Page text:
KU film student premieres short at Honduran festival

Thu, 10/31/2013

Hispano Durón, an international PhD student in Film and Media Studies, recently screened his new short film “El Lugar de la Cruz” at the II El Heraldo Short Film Festival in Honduras.

For more than a decade, Duron has been an active filmmaker and film teacher in Honduras, his home country, and now in the United States. In recognition of his career as an artist and scholar, Durón was honored as an invited guest speaker during the festival. As a guest speaker, Durón highlighted the importance of short films in the development of a film culture in a third world economy as that of Honduras. In addition, he discussed the importance of short film in the history of film in his native country - the first Honduran film was a short. 

Durón’s new film is based on a Honduran story about a cursed tree in the town of San Sebastián. According to legend, anyone who approached the tree would first inexplicably fall asleep near the tree and then begin to act strangely. Durón filmed on location to preserve and promote local tradition. For the most part, the actors were from the area.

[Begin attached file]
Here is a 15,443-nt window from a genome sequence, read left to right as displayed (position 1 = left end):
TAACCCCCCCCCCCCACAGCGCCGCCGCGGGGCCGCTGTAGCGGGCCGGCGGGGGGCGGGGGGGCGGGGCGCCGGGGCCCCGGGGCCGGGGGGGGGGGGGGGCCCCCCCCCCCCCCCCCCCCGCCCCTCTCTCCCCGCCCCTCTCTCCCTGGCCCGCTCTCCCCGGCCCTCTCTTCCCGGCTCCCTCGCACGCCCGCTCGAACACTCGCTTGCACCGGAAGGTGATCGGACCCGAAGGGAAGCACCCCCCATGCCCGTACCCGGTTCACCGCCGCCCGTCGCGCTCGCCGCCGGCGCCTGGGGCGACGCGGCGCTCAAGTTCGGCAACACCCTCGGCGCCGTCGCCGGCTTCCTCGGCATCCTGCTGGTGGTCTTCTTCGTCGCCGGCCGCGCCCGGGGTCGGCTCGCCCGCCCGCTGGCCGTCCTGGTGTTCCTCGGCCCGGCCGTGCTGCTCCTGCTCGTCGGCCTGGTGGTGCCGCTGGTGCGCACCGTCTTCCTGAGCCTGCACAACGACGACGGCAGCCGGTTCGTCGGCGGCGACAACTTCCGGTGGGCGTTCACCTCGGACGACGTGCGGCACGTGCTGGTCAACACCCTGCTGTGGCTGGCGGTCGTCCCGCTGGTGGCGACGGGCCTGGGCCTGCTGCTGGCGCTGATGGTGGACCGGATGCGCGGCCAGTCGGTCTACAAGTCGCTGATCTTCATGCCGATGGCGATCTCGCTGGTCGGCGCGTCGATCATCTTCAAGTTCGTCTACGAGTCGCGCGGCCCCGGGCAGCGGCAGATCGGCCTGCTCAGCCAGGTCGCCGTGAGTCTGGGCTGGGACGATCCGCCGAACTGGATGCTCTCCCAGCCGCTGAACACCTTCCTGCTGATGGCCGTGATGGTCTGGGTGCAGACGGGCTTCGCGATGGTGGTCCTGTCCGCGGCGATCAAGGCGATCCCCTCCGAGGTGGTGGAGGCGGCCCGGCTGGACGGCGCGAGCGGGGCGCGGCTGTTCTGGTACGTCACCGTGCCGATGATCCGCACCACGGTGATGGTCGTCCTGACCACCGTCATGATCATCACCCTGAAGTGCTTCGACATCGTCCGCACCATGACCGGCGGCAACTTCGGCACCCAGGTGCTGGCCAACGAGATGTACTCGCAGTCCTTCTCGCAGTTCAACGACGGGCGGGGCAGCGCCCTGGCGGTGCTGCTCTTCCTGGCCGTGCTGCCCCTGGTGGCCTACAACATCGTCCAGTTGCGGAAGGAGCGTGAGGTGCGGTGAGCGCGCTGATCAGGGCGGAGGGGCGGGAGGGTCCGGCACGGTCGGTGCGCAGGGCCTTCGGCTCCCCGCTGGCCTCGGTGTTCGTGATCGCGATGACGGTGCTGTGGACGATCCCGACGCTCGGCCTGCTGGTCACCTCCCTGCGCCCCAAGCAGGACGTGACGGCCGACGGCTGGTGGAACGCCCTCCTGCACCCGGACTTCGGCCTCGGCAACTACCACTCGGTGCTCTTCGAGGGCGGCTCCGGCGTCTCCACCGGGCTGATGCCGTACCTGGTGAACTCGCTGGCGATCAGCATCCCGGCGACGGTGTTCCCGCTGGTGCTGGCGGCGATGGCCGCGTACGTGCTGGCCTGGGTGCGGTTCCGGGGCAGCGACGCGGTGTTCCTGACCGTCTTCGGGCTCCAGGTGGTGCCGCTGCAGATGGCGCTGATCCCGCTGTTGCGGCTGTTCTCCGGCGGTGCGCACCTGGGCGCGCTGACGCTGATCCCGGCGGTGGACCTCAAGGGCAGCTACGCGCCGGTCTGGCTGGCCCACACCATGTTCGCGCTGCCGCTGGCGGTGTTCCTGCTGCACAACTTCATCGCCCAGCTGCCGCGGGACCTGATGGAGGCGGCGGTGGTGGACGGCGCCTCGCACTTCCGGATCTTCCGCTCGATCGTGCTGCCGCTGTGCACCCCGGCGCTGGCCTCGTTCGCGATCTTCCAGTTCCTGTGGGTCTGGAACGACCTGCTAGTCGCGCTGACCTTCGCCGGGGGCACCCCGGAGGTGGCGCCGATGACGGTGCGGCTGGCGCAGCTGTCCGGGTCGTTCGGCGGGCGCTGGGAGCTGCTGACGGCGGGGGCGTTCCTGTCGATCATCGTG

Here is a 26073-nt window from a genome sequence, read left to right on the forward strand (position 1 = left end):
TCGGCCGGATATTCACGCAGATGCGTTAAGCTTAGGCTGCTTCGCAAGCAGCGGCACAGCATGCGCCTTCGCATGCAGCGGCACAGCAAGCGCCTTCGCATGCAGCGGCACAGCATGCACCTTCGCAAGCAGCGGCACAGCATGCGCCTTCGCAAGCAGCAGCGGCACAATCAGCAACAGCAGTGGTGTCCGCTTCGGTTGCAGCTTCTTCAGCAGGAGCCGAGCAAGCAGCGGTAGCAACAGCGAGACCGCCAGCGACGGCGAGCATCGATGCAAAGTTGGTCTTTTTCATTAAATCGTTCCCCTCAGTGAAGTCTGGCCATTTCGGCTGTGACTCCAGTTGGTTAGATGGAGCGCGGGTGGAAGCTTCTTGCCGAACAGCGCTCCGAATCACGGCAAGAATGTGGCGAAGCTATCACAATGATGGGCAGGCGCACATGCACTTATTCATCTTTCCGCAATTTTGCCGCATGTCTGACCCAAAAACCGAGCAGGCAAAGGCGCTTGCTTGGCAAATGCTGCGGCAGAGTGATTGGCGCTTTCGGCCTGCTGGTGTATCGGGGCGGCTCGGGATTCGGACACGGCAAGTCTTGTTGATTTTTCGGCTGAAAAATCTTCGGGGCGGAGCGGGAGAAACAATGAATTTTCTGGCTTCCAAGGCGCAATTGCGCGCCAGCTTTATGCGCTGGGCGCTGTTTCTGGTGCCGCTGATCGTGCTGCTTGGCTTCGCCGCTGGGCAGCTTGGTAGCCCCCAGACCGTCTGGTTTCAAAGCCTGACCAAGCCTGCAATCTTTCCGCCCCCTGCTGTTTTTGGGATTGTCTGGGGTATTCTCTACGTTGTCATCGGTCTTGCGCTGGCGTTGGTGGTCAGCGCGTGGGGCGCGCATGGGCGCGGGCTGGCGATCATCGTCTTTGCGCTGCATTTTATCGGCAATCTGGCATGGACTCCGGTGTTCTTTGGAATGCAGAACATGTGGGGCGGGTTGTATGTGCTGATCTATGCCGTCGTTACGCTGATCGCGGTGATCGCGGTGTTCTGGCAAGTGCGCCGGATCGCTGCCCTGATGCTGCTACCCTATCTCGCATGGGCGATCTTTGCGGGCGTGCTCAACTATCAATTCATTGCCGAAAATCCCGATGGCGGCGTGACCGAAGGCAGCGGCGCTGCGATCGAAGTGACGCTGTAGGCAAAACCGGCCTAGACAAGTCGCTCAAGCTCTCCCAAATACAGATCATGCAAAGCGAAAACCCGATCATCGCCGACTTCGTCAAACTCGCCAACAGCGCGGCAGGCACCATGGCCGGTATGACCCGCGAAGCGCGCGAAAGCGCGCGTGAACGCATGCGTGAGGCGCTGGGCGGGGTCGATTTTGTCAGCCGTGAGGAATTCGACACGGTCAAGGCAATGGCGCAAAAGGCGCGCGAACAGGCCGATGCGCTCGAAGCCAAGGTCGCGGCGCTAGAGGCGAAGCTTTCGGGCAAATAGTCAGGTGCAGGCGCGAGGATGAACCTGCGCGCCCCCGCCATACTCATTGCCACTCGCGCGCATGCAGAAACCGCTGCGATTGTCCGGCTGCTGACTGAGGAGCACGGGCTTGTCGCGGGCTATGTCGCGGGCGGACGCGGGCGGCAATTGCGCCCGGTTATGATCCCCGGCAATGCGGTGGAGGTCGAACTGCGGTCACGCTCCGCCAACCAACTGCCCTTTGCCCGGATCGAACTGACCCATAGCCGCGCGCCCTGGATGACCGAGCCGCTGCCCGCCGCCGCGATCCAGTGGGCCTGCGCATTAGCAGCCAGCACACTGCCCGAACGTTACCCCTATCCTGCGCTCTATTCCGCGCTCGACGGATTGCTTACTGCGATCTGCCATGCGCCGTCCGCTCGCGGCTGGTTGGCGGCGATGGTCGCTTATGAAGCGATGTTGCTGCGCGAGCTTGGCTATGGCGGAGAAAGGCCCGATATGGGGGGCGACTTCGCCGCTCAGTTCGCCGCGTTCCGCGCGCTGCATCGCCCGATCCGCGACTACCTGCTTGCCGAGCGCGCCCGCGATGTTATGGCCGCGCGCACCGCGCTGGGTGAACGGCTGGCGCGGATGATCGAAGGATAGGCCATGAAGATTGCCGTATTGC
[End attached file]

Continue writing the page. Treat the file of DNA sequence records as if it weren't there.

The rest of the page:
Having long been active in the Honduran film industry, Durón recently broke into the U.S. film scene – on screen. He and his daughter made cameo appearances in KU associate professor Kevin Willmott’s new film, Destination Planet Negro.

Durón’s other works include a full-length film, "Anita," "La Cazadora de Insectos" and "Memo’s Dream," the latter having won the 2013 Tensie Award for Best Screenplay and Best in Show from KU’s Film and Media Studies department. This latest work, “El Lugar de la Cruz,” was completed in June. The short film was produced in collaboration with Oldfather Studios. Durón has also won research support from KU’s Center for Latin American and Caribbean Studies, including the 2012 Stansifer fellowship.



Junior architecture student Zach Zielke steps along the tessellated tiles winding through the gallery of the Art & Design building. After completing the pathway as a class project, his roommate, junior Anthony Schmiedeler, snapped a photo to show off Zielke’s work. Zielke says the installation was an intervention — to encourage students and visitors to pause and consider the displays of artwork instead of using the gallery as a shortcut through the building. “The gallery allows the creativity and hard work of KU art students to be seen and appreciated,” Schmiedeler says. “By exploring different campus buildings, students can garner an appreciation for the great diversity of the university.” As you continue to explore KU, make sure to stop by the gallery to see the new tiles and the gallery artwork! KU School Of The Arts KU Design Department KU Architecture

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